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My new favorite is "scorched earth" - 3 Rings Reserve Shiraz 96 pts RMPjr WA $57
Shameless plug- I have it in stock

BTW, maybe the lunch lady description was an April Fool's thing?

This list made me think of one of my favorite dumb movies, Anchorman.

How are you? You look awfully nice today. Maybe don't wear a bra next time... No, I was talking to you. No, not her. I don't know her name. What is it? Lanolin? Lanolin? Like sheep's wool?

Also, Forest Floor? Seriously? It tastes like dirt, moss and deer piss? And who is out tasting the forest floor so they have a point of reference?

I'd like to add "horse piss" - I had a really bad Australian Chardonnay once.


Despite the fact that I strongly believe Parker is a fraud, I'd like to try a Wally favorite. Let me know how to get some from you.

Just for the record, "Cat Pee" is a descriptor of a distinct trait, usually of Riesling. It's a compliment.

Just for the record, "Cat Pee" is a descriptor of a distinct trait, usually of Sauvignon Blanc (NZ or Loire, typically). Riesling is usually associated with fusel oil, petrol or benzine. Back to the books, rookie.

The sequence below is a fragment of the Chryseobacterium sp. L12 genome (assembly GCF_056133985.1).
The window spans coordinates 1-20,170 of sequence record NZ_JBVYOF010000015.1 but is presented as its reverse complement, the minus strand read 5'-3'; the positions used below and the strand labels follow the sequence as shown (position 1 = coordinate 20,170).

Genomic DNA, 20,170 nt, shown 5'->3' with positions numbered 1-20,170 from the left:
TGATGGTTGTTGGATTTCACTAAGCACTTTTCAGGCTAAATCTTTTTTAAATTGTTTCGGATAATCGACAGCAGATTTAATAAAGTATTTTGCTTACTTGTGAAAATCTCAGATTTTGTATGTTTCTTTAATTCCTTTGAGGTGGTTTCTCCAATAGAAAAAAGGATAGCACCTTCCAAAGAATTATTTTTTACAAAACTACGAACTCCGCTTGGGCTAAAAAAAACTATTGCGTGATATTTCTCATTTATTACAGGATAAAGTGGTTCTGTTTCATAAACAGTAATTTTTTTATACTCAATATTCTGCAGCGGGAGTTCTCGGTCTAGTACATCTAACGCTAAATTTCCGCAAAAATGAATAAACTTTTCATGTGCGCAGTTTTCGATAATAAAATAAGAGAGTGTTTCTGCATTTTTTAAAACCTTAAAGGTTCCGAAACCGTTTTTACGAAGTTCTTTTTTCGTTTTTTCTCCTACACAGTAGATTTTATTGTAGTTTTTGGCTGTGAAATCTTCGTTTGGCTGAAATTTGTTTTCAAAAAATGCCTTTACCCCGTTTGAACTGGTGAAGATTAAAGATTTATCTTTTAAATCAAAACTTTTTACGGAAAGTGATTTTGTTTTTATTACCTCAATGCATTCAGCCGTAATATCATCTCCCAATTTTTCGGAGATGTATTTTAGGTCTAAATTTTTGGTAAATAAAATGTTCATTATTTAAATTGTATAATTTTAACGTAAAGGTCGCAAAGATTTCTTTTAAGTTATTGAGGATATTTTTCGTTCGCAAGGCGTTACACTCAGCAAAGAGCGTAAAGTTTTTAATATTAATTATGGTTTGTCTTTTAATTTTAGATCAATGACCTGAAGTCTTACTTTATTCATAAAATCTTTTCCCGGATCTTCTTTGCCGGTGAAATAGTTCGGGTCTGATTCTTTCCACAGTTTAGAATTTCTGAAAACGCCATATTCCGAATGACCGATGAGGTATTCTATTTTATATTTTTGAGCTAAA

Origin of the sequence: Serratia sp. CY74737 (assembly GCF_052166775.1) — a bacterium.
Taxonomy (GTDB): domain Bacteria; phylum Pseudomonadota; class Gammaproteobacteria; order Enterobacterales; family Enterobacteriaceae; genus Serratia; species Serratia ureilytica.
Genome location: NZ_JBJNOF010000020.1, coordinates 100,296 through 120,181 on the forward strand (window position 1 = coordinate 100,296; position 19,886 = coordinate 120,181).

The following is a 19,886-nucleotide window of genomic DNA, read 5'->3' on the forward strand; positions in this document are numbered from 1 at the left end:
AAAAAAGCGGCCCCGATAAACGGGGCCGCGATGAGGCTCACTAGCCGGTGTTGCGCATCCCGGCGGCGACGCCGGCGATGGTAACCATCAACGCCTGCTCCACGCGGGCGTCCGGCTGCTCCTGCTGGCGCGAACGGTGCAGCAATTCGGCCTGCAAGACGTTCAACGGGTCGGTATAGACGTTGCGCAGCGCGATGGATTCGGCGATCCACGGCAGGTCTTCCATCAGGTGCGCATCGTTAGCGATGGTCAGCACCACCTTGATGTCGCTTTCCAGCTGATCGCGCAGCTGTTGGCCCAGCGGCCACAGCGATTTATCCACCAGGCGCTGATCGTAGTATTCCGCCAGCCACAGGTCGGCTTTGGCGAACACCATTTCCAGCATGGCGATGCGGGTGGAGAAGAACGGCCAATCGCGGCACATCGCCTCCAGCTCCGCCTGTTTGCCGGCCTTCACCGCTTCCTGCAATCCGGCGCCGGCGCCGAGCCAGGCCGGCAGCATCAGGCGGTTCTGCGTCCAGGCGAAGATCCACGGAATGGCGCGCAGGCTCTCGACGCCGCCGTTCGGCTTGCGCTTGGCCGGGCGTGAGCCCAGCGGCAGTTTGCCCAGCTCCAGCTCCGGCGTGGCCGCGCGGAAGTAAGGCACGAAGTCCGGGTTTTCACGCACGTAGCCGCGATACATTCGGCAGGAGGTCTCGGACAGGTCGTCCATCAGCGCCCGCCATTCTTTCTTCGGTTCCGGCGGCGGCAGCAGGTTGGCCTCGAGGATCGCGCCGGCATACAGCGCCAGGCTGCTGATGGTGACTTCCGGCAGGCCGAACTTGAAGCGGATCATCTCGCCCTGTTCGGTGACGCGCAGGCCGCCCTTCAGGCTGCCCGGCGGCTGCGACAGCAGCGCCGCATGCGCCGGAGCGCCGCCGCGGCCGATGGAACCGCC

On the other hand I need to know whether to put the "." before or after the ")". I know you know that stuff.

So you mean the Riesling I've been drinking that smells of cat pee is...oh, it's too horrible to contemplate.

the placement of punctuation inside or outside the quotes is more a style question than one of grammar. Most style manuals put the punctuation inside the quotes, based -- I believe -- on the "it looks funny the other way" principle. I, personally, think it makes sense -- particularly with question marks -- to put the punctuation outside of the quotation marks, since putting the "?" inside the quotes would seem to indicate that the quote itself had been a question.

It is, most assuredly, a subject of lively debate around the Ambivalent household, especially when no one is there but me.

Finally, when it comes to correcting spelling in comments I generally do whatever makes me look better. It's my blog, after all. So, in cases like this, where a commentor is making me look bad, I leave spelling errors like "fusel oil" intact so that the commentor will look relatively bone-headed. I'm sure you meant "petrol," but it's to my advantage to let you hang. So: hang away, ass hole.

We haven't argued in a long time. I forgot how much I like it. Especially when I'm right. Wine geeks usually incorrectly refer to "fusil" which has to do with melting or flintlocks. Fusel oil is a low-grade distillate that sharse the peculiar aromatic common to Alsatian wines.

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